In the Press
Thursday, April 8, 2021This Is What Judicial Activism Looks Like on the Supreme Court — A Commentary by Linda Greenhouse ’78 MSL NYTimes.com
Thursday, April 8, 2021We’re at the Beginning of the End of Covid-19. Now What? — A Commentary by Gregg Gonsalves The Nation
Thursday, April 8, 2021Yale Law School Helps Bring Settlement in Immigrant Detention Case New Haven Register
Wednesday, April 7, 2021Using Household Balance Sheets to Promote Consumer Welfare and Define the Necessary Role of the Welfare State — A Commentary by Jonathan Macey ’82 Harvard Law School Forum on Corporate Governance
Wednesday, May 14, 2008
Clay Shirky and Letter to the President Among Highlights of CFP Technology Policy ’08 Conference
Experts in the fields of Internet technology and intellectual property will deliver keynote talks and attendees will write a "Letter to the President" at the 18th annual Computers, Freedom, and Privacy conference being held Tuesday, May 20, through Friday, May 23, at the Omni Hotel in New Haven. The conference theme is “Technology Policy ’08.”
Renowned Internet and media writer Clay Shirky will deliver a plenary keynote on Friday afternoon, May 23. Shirky writes, teaches, and consults on the social and economic effects of Internet technologies. He is the author of the 2008 book, Here Comes Everybody: The Power of Organizing Without Organizations, which evaluates the impact of technological advances on the formation and experience of modern group dynamics. An adjunct professor in NYU’s graduate Interactive Telecommunications Program, he has been a columnist for Business 2.0, FEED, OpenP2P.com, and ACM Net_Worker. His writings have also appeared in The New York Times, The Wall Street Journal, and other publications.
Konstantinos Karachalios of the European Patent Office (EPO) will speak on Thursday evening, May 22. Karachalios has been with the European Patent Office since 1987, working on cooperation programs for developing countries and managing relations with international and intergovernmental organizations. He played a key role in the EPO’s “Scenarios for the Future” report on the future of intellectual property, released in April 2007.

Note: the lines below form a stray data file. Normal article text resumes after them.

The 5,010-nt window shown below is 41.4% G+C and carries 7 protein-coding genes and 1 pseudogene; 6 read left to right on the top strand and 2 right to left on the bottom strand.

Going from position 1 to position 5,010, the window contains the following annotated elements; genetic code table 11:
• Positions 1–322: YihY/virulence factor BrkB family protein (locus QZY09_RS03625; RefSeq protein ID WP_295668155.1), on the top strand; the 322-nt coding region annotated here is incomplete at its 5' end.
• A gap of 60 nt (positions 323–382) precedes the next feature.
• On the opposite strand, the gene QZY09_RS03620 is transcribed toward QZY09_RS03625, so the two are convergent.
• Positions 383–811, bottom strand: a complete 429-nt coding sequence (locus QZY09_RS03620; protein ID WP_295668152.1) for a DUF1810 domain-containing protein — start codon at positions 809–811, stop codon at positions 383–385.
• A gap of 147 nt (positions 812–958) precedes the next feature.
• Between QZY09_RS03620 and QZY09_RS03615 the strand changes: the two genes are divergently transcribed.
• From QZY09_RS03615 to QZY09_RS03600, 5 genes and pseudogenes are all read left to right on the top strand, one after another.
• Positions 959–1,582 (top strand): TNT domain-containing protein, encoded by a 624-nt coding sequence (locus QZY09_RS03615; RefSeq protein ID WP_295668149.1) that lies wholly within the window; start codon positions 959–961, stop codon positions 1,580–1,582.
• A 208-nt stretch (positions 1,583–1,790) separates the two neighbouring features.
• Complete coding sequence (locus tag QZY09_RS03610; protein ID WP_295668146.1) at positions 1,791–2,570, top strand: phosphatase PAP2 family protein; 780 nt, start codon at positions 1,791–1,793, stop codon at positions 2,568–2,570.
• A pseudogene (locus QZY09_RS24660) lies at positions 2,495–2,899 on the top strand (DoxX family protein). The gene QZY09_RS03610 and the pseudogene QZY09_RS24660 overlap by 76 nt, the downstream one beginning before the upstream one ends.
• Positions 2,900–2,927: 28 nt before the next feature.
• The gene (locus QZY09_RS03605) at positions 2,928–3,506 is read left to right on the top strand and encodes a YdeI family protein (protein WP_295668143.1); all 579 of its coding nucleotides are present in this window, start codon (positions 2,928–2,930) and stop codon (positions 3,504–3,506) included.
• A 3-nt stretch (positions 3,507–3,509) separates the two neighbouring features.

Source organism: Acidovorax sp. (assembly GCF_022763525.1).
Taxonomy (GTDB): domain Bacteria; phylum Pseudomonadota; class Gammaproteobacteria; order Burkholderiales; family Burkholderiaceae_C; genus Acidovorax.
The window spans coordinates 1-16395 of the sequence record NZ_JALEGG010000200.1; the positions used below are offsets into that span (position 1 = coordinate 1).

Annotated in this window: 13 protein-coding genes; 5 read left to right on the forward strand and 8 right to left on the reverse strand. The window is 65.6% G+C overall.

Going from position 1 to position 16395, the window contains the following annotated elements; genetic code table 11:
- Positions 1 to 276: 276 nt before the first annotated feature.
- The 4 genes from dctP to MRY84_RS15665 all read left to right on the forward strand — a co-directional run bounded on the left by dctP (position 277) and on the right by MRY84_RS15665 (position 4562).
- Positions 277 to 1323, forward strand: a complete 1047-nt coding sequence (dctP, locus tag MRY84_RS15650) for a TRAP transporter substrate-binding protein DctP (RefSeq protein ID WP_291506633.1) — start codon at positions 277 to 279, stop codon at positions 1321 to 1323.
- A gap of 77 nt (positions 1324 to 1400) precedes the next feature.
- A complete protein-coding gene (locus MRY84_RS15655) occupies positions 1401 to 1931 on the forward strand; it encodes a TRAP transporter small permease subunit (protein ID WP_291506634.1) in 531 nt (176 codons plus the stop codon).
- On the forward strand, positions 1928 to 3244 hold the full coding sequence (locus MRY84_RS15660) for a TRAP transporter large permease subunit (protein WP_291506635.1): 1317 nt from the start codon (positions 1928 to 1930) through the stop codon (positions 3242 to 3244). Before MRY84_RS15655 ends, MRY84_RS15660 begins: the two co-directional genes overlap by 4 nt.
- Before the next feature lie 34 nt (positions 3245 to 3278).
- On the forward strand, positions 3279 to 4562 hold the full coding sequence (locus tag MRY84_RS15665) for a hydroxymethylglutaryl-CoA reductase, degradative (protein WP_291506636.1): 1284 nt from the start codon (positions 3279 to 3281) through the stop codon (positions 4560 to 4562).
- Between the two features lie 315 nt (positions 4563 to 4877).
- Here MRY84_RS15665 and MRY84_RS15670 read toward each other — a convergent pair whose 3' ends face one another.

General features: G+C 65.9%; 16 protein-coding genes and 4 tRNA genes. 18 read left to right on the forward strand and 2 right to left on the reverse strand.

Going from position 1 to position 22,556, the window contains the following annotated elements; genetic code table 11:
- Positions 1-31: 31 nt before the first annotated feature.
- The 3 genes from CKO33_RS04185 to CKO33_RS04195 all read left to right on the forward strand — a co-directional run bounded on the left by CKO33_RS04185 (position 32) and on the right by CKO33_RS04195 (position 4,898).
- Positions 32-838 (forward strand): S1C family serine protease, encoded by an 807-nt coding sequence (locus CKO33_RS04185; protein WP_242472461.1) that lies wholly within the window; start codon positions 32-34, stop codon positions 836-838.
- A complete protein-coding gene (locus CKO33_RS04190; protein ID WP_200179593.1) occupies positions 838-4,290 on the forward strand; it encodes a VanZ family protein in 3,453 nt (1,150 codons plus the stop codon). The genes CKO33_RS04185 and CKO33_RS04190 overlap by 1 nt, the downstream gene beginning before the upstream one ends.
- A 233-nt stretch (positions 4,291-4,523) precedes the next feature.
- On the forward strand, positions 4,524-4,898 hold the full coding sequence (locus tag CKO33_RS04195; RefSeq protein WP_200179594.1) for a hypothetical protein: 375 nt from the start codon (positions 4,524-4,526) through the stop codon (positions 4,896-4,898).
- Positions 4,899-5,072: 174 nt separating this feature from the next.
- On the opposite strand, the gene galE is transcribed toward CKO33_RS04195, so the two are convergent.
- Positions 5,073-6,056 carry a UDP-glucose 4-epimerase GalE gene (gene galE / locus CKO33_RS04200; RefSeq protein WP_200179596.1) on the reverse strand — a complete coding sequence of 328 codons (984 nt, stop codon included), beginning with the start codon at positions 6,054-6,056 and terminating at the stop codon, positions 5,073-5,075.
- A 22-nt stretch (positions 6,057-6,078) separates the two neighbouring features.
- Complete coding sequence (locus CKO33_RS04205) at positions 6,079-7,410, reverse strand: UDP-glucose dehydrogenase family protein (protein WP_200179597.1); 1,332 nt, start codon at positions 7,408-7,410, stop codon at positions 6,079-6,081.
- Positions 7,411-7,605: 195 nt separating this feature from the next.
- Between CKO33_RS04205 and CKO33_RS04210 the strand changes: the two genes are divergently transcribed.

An innovative, collaborative exercise designed to engage the next President of the United States in the critically important topic of technology policy is scheduled for Wednesday evening, May 21. Conference attendees will write a brief letter to the next President outlining their priorities for technology policy, based on the Yale Information Society Project’s “9.5 Theses.” The letter will be posted on the conference wiki for further editing and discussion, and at the end of the conference, a signed draft will be mailed to the presidential campaigns, inviting their response.
Earlier Wednesday, from 10:00 a.m. to noon, representatives from the major presidential campaigns will take part in a panel discussion on the same topic. Douglas Holtz-Eakin, Senior Domestic Policy Advisor to the McCain campaign, and Daniel Weitzner, a Technology Media and Telecommunications Policy Advisor to the Obama campaign and research scientist at MIT’s Computer Science and Artificial Intelligence Laboratory, will discuss “Presidential Technology Policy: Priorities for the Next Executive.”
In addition, the conference will offer workshops and panels examining a wide range of topics related to the future of computing, privacy, and freedom in the online world. Interactive tutorials on Tuesday, May 20, will feature the following presenters and topics:
• Scott Spetka, “Maintaining Privacy While Accessing On-line Information”
• Mike Godwin, “Constitutional Law in Cyberspace”
• Robert Ellis Smith, “A Short History of Privacy”
• Lillie Coney, “e-Deceptive Campaign Practices: Elections 2.0”
CFP: Technology Policy ’08 is sponsored by the Association for Computing Machinery, the Berkman Center for Internet & Society at Harvard Law School, AOL, and Google, in conjunction with the Yale Law School Information Society Project and the Yale Law and Media Project. Organizers hope the conference will focus attention on U.S. technology policy and help shape public debate on issues being made into laws and regulations and on technological infrastructures being developed.
For more information on fees, accommodations, and program information, and to register online, visit the conference website.